For Kristy Cook, group manager of bankcard strategic projects at Target Corp., there couldn't be a more exciting time to lead the payments team at one of the nation's most forward-thinking retailers.
Consumers have made it clear that they want to shop and pay through many channels, and whether it's on a mobile phone, tablet, PC, in the store or—eventually—through wearables or the emerging Internet of Things, Cook said it's her job to make sure Target is ready.
"We're moving toward more of an on-demand shopping experience, where payments must be seamless and they must also deliver value," Cook said.
Leading a team of about 20 people handling all aspects of payments at Target's Minneapolis headquarters, Cook exudes infectious excitement for managing day-to-day operations for the company's 1,792 stores and its mobile and emerging omnichannel operations, as well as planning for payments' future.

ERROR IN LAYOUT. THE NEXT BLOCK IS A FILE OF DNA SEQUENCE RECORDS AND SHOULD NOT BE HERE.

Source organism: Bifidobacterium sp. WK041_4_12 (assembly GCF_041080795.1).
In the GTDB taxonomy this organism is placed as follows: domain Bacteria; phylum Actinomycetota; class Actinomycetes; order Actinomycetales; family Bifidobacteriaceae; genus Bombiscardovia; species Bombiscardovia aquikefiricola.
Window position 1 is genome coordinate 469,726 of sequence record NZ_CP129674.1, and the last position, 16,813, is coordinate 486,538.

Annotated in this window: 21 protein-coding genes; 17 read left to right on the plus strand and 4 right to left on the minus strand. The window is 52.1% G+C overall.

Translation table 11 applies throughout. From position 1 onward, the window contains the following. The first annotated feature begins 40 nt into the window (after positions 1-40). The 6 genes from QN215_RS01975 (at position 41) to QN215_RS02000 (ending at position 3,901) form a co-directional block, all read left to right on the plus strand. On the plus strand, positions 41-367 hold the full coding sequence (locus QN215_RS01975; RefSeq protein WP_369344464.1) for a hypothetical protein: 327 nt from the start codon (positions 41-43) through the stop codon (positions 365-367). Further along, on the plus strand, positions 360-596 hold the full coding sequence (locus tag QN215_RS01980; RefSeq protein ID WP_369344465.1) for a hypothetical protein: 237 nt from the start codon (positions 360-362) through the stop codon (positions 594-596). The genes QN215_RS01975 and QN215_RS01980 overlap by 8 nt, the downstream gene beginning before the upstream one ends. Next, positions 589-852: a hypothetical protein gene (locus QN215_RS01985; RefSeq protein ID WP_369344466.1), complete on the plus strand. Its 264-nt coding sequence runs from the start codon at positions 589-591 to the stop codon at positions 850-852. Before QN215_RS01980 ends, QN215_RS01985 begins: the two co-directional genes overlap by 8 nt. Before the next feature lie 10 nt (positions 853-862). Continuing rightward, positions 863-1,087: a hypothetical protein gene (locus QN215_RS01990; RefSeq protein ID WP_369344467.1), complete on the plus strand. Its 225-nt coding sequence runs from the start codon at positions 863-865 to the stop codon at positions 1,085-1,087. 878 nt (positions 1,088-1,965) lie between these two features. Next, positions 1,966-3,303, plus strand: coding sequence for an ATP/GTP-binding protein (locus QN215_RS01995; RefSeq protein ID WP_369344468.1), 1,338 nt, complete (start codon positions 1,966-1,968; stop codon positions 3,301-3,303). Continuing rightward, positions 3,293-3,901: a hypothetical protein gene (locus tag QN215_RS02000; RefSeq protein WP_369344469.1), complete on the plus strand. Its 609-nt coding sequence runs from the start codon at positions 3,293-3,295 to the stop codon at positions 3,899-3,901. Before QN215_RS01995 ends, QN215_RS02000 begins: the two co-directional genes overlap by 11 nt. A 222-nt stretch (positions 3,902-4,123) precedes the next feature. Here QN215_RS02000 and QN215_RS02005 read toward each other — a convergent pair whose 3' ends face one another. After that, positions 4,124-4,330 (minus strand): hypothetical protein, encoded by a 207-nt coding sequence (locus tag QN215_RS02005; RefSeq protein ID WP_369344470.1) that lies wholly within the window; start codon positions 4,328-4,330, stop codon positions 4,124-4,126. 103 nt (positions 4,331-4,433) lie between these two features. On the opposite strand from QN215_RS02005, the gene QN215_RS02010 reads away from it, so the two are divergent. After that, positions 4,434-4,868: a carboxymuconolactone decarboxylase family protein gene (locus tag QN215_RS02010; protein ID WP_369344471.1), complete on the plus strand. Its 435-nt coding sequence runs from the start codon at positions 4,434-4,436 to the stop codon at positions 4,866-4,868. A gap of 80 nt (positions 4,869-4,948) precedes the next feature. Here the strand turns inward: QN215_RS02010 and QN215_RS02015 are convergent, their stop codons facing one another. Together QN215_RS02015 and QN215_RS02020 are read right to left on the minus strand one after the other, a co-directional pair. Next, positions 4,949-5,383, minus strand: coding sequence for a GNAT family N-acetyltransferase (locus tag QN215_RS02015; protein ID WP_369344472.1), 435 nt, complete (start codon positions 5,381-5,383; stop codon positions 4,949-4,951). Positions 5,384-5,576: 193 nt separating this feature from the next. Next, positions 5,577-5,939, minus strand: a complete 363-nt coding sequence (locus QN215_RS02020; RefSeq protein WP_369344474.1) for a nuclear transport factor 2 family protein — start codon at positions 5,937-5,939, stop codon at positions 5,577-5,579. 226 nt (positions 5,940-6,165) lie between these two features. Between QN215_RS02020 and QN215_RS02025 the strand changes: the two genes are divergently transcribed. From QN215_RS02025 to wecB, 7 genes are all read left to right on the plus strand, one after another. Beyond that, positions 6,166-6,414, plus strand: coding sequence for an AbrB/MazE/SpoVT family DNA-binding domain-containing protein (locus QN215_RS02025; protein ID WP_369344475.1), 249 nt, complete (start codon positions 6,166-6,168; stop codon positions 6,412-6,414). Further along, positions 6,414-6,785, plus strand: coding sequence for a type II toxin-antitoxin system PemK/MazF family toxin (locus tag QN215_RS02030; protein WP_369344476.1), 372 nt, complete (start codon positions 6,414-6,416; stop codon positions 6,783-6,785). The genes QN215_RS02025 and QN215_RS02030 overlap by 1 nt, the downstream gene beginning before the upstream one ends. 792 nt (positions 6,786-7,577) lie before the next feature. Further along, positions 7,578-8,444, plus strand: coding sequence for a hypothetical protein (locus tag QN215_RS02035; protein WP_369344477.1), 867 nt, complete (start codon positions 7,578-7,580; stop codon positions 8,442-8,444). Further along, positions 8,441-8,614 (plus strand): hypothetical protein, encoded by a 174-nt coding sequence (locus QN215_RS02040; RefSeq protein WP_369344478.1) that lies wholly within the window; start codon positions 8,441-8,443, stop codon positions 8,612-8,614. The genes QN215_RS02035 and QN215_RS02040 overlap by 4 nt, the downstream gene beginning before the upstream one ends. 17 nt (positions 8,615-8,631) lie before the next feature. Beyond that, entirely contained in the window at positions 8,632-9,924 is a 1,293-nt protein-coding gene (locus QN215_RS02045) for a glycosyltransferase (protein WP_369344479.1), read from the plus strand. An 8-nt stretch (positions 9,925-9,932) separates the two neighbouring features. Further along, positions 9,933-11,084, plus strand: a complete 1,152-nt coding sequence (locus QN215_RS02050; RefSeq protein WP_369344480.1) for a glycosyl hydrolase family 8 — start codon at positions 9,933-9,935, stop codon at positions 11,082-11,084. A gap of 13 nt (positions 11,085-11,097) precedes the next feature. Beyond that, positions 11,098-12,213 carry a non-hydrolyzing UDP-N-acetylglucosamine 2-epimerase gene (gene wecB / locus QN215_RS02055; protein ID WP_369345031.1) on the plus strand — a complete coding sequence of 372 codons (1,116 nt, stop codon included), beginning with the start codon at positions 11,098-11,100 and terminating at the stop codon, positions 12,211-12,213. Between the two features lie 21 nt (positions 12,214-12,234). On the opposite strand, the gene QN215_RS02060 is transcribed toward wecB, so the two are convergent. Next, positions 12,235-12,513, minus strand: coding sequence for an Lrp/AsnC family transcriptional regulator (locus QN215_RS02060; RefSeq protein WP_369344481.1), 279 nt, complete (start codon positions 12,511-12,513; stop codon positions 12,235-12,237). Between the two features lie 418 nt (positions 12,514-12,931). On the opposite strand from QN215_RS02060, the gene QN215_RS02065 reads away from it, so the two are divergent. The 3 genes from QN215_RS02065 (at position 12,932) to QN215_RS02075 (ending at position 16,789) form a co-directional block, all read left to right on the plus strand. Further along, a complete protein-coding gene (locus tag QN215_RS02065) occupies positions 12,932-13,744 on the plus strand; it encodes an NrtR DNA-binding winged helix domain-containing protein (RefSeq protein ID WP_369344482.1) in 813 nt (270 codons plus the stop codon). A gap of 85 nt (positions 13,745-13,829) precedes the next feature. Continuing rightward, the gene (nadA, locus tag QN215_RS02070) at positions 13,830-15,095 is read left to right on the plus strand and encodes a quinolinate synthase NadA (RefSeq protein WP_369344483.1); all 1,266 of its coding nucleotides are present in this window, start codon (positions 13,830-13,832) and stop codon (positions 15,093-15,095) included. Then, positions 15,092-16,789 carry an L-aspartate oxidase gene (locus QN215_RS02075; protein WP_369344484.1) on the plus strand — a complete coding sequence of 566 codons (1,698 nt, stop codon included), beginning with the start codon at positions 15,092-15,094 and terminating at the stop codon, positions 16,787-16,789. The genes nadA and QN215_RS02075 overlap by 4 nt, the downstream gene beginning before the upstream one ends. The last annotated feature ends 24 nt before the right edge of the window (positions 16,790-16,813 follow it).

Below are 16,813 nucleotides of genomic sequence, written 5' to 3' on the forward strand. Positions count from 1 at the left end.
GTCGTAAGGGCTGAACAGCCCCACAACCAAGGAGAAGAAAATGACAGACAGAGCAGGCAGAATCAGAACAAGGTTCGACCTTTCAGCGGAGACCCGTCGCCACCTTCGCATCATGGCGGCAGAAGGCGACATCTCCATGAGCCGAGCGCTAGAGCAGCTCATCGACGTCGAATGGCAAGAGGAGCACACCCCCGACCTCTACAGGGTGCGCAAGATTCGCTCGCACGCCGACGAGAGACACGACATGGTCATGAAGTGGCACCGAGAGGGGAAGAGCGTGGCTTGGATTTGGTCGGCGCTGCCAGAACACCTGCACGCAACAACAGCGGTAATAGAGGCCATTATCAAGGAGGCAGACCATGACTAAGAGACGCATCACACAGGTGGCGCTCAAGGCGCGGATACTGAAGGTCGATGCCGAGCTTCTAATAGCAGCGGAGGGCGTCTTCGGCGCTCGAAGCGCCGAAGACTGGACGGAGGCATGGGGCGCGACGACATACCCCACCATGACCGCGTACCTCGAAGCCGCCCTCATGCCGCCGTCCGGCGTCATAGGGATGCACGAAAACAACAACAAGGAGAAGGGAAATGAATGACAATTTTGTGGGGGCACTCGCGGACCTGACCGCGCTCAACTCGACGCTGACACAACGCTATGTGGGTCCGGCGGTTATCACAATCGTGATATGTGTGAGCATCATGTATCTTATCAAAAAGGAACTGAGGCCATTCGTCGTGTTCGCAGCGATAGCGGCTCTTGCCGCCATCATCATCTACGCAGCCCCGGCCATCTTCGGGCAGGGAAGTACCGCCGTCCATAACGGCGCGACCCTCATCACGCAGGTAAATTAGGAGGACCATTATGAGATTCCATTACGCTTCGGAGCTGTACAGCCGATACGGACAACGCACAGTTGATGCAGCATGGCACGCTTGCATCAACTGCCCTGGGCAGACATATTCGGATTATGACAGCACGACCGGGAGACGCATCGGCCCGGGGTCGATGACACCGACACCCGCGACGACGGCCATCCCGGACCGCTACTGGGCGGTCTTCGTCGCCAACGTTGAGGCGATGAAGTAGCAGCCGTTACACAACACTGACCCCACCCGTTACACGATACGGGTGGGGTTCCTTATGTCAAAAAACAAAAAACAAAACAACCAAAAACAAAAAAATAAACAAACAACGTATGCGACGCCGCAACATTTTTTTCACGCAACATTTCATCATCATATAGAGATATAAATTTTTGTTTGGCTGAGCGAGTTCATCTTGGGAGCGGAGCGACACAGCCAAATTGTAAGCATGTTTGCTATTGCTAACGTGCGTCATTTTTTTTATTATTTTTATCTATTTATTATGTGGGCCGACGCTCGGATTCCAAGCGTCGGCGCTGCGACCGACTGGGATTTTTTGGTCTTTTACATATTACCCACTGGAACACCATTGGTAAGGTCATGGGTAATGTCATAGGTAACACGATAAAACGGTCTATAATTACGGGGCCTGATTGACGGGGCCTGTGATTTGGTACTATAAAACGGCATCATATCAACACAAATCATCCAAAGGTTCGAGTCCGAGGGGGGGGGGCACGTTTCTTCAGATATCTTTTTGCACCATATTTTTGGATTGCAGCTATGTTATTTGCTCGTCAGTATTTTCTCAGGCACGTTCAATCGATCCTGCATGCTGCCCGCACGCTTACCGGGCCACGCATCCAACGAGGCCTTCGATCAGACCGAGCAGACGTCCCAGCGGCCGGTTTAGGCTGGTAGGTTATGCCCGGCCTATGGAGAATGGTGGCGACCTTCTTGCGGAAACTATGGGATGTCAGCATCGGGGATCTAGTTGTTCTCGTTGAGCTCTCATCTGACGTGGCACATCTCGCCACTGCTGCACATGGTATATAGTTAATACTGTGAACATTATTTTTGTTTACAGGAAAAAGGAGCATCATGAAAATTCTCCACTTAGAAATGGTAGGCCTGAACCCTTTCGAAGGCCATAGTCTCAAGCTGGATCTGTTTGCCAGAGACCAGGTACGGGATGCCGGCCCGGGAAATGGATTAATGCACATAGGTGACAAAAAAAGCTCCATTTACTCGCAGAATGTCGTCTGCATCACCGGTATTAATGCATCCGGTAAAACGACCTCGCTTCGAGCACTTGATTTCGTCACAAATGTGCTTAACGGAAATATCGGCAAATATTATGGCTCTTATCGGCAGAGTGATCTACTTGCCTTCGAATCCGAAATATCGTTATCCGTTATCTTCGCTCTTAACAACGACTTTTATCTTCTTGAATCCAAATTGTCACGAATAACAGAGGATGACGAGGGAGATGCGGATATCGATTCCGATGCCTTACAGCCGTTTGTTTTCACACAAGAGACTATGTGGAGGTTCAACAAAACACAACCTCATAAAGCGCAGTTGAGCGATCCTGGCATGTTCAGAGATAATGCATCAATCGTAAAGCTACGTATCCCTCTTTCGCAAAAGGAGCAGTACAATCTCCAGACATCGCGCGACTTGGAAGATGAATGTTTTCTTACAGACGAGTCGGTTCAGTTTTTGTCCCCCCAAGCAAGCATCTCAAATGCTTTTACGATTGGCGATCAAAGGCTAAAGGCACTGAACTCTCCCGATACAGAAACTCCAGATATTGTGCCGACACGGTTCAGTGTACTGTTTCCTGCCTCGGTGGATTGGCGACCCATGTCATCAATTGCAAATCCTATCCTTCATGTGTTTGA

Her job calls for working on a number of fronts at once. Target is a high-profile participant in the Merchant Customer Exchange's CurrentC mobile wallet pilot in Columbus, Ohio, and Cook is closely involved in the project.
Within CurrentC, Target is integrating several things, including the retailer's Cartwheel shopping app, its proprietary REDcard debit program and employee discounts, she explained. "When consumers pay with CurrentC, all those features, along with the 5% automatic REDcard discount, are applied in one transaction when the app is scanned," Cook said.
But Cook says it's still early days for mobile payment development, and she isn't ready to predict any winners. "We expect there will be several strong solutions in this space, and we're looking to see which ones consumers adopt and why they choose one over another," Cook said.